Businesses in B.C. will learn later this week if they can apply for pandemic relief under the province’s $300-million recovery grant program, the head of the public service promised Monday.
For weeks, business leaders have sought assurances that the province’s economic recovery package would be implemented despite the provincial election campaign now underway, which has left the government in caretaker mode.
On Monday, The Globe and Mail reported that financial aid is unlikely to be delivered until all the ballots in the Oct. 24 vote are counted, new ministers are appointed and applications for the programs are vetted – meaning most of the funds would not be disbursed until the end of the year. And that is only if the NDP wins re-election.
The report prompted a response from Don Wright, the top unelected official in government, who said in a statement that some parts of the package are being implemented already.
However, the three key programs that businesses are looking to for emergency cash flow are still in the works. A $50-million fund for tourism won’t be distributed until a task force makes recommendations at the end of the year. Applications for the $90-million Community Economic Recovery Infrastructure Program (CERIP) will close after election day. Criteria and instructions on how to apply for the $300-million for small- and medium-business recovery grants will be posted later this week, and it is not yet clear when that cash will be available.
The grant program was a key feature of the $2-billion economic recovery package that was announced just days before Premier John Horgan called a snap election on Sept. 21. The province has already lost tens of thousands of jobs and the funding was designed to avert further losses by flowing money through to struggling employers.
When he announced the recovery plan, Mr. Horgan dismissed the suggestion that an election would lead to delay. “The monies are approved, ratified and they are going to be going out the door as quickly as possible," he said.
The package includes 55 different programs, and Mr. Wright said the public service is working on implementation. “The timing of this is not affected by the current election,” Mr. Wright said in a statement.
However, potential applicants have been told to expect delays. An Oct. 1 notice to stakeholders seeking access to CERIP, signed by the deputy minister for tourism, says it will be up to the new minister to approve grants.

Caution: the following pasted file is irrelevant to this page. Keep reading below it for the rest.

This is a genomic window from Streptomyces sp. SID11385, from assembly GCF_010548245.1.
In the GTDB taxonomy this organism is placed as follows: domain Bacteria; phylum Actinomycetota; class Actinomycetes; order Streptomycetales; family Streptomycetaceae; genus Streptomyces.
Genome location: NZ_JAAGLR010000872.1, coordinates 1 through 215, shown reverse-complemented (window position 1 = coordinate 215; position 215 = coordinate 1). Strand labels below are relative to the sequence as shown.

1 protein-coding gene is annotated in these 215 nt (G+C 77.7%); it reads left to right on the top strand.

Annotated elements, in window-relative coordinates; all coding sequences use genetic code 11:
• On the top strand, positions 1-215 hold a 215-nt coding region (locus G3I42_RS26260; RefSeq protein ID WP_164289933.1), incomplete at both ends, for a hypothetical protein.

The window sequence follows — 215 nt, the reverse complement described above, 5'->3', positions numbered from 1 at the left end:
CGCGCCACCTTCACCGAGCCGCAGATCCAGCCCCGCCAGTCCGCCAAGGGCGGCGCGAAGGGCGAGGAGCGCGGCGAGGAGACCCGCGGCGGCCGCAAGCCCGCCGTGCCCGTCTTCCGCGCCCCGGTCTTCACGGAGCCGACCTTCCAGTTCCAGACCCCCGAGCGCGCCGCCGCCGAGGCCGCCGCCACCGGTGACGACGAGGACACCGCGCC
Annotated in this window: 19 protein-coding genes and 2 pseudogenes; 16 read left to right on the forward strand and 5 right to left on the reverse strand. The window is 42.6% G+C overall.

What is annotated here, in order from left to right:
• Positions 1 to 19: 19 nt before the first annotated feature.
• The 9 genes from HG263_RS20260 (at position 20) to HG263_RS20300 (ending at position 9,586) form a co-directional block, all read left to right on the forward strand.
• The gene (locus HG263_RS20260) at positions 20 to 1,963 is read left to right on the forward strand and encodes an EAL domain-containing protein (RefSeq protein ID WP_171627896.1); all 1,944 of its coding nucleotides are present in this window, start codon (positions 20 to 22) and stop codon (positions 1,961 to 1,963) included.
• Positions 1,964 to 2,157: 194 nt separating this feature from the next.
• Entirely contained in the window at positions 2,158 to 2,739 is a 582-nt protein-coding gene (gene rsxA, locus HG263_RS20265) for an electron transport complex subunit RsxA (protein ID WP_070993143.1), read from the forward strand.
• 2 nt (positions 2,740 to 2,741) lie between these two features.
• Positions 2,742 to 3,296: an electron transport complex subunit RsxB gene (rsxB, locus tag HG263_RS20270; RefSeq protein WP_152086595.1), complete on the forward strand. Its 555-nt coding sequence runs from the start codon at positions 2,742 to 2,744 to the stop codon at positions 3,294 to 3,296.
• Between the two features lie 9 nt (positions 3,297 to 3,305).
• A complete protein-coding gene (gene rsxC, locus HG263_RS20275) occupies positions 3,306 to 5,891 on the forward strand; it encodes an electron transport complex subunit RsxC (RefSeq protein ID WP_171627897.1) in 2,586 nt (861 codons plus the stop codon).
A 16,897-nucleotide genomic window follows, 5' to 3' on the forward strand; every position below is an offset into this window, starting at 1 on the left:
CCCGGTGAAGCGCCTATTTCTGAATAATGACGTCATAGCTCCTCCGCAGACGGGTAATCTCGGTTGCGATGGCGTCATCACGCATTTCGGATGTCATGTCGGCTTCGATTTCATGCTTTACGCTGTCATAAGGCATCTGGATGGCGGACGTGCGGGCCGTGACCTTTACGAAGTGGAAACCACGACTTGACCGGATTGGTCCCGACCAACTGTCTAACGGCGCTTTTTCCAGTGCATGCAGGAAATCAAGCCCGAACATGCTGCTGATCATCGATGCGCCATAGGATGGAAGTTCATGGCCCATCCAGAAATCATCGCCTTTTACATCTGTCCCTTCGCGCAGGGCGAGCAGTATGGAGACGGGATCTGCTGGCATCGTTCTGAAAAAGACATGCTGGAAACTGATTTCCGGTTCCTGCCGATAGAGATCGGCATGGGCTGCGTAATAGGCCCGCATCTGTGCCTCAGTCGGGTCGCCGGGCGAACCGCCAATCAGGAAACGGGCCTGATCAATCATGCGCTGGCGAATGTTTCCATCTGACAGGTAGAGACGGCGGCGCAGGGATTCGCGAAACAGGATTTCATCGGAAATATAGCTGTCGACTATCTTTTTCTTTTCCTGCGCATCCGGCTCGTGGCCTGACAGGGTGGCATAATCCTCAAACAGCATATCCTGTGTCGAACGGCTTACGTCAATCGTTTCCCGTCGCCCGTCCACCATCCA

Mr. Horgan, the NDP leader, is under fire for calling an election before the economic recovery funds were distributed.
Andrew Wilkinson, the Liberal Leader, noted that the relief funds were unanimously approved by the B.C. Legislature seven months ago. “In March, we decided as an opposition party it was time to fight the virus not fight each other, so we co-operated with the government on the pandemic response,” he said Monday.
“John Horgan then sat on it and came out with his alleged plan three days before calling an election, which means that it cannot be implemented until at least December, if he wins. So our unfortunate small-business community – especially tourism and hospitality – has been left completely high and dry after the worst summer of their lives.”
If the Liberals form the next government, Mr. Wilkinson said, he would want to rethink the funds. His party has already promised to suspend the provincial sales tax for one year – a move that would cost the treasury almost $7-billion.
“Obviously, there’ll be a regrouping if we’re fortunate enough to form government, and come out with a program that is along the lines of what we’ve already announced,” he said. “We need bold action now to revive our economy because it’s at great risk, as the second [pandemic] wave comes in.”
Sonia Furstenau, the BC Green Party Leader, said Mr. Horgan should have known that an election would make implementation of the funding programs challenging.
“This snap election undermines all of the excellent work that has been done in the legislature this year, in which all three parties very much rose above partisanship,” she said. “We recognized that during this global pandemic and economic downturn, we need to focus our efforts on ensuring that the people and the businesses in this province are able to survive through this period that we’re in.”
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